Client feedback is a huge – and often extremely useful – part of life for any web designer, whether you’re a freelancer or an agency worker. At our agency, we believe it helps us adapt to meet our clients’ needs, gives us vital insight into the strategic thinking behind the project, and can even help us to improve.
However, putting it diplomatically, some feedback is better than others. While the majority of client responses we receive are clear, reasoned and empathetic, some are a little less helpful. Here are seven classic examples of bad feedback that made us want to faceplant our keyboards in frustration.
“I don’t like it”
You’ve spent countless hours on a project, striving to hit your deadline without sacrificing quality, only to hear the four little words guaranteed to strike fear into the heart of any web designer: “I don’t like it.” This particular piece of feedback is especially frustrating because it leaves the designer with little or no idea of what the client dislikes and why.
Vague feedback is always a tough obstacle to overcome. Perhaps the best solution to this is verbal communication or a face-to-face meeting with the client to figure out what exactly they’re not happy with, and how to meet their expectations as well as producing a top-quality design.
“I’ve changed my mind, I want to change the branding”
Nothing can stop a web design project in its tracks faster than a client who’s suddenly decided on a change of branding. You’ve spent days on end perfecting a design, only for the client to come along and completely alter the scope, therefore creating much more work for you. The only silver lining to this one is that the client is most likely footing the bill for all that extra work.
“I mocked this up in Paint so you can see how I want the screen to look”
One word: Patronising.
“I want to see as many list items as possible on the screen, so can you reduce the spacing on everything?”
Obviously we can understand the motivation behind this one – clients want people to be able to easily access links to all of their most important pages without forcing them to scroll up or down – but it’s also a surefire way to ruin a well-thought-out design. The net result here is always going to be a cluttered design that will be both unfriendly to the user and visually unappealing.
“I want it to be like Tinder”
Don’t get us wrong, Tinder’s swipe-right, swipe-left functionality is a really cool and successful feature – in fact, it’s arguably one of the most iconic pieces of mobile app design. However, using this same feature on a product when it doesn’t make sense is just plain wrong, and it’s not producing anything innovative.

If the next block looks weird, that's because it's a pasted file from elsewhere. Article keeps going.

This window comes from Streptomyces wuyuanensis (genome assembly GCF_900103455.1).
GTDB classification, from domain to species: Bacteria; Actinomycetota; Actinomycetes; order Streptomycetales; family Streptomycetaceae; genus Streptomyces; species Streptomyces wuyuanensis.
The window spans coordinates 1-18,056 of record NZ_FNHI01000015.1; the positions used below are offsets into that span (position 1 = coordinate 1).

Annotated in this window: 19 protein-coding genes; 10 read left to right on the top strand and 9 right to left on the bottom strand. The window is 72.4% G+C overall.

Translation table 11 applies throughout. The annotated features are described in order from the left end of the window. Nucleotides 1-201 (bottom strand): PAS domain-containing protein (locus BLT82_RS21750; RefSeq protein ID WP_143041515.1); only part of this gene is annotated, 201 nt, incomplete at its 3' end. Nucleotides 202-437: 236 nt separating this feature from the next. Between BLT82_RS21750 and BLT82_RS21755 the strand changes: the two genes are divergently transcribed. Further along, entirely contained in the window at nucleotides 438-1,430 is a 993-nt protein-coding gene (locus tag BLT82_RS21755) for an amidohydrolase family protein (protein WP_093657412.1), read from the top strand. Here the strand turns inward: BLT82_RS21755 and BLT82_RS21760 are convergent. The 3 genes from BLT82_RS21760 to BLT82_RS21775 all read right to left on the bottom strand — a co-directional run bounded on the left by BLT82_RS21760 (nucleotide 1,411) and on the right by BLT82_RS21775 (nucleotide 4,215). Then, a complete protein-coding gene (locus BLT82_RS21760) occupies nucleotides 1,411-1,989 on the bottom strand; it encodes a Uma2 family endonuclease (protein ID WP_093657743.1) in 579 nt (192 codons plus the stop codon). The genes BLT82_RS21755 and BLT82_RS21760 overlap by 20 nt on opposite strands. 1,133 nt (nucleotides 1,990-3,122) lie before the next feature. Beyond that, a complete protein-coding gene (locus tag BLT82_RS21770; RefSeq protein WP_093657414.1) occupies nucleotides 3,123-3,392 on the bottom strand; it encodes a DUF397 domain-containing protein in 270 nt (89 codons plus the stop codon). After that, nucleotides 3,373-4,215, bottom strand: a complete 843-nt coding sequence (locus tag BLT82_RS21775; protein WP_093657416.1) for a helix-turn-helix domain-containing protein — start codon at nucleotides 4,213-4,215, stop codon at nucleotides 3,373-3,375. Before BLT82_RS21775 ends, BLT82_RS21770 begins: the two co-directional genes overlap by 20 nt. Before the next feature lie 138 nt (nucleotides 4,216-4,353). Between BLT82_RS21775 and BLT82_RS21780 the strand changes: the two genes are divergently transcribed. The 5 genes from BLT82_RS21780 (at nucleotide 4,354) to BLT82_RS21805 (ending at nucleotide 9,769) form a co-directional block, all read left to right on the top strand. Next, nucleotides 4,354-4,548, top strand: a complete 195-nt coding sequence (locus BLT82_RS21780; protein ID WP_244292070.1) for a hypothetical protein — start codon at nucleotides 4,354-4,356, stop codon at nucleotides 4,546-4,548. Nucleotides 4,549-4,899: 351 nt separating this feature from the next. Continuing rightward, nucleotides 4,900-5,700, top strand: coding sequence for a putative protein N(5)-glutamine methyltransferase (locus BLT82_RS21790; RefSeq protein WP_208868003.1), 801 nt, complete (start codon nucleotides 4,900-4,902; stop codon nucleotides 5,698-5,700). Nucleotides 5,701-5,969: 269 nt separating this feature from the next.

“I see your point, however change it anyway”
This one is very much a case of the client stamping their authority by reminding you who’s paying the bills. The client not listening to the experts is a bad move – after all, if they had the expertise or resources to carry out the work in-house, they wouldn’t have contracted you in the first place. Not only that, but it also stifles our creativity, which is likely to produce less-than-inspiring results.
“I want the quick download form to include: (everything)”
The clue is in the name: a quick download form has to be quick to complete, otherwise people simply won’t bother. But some clients get greedy: “We need the first name, last name, email, date of birth, address, postcode, phone number, company (and so on and so forth).
Of course, the important thing to ask is: “How much of this information do you actually need?” Ultimately, a lengthy list of names and email addresses is likely to be far more useful to your client than a tiny number of completions from a much longer form.
What about you? Do you have any web design client horror stories you would like to share?
- What Your Clients Need to Know About a Website Redesign
- The Kindness of Strangers: Developer Edition
- 30 Essential Free Plugins for Sketch App
- 50 Free eBooks for Web Designers & Developers
- Advice for Beginners That Are Starting Out in Web Design
- Client Website Feedback with Context? Yes, Please. Sponsored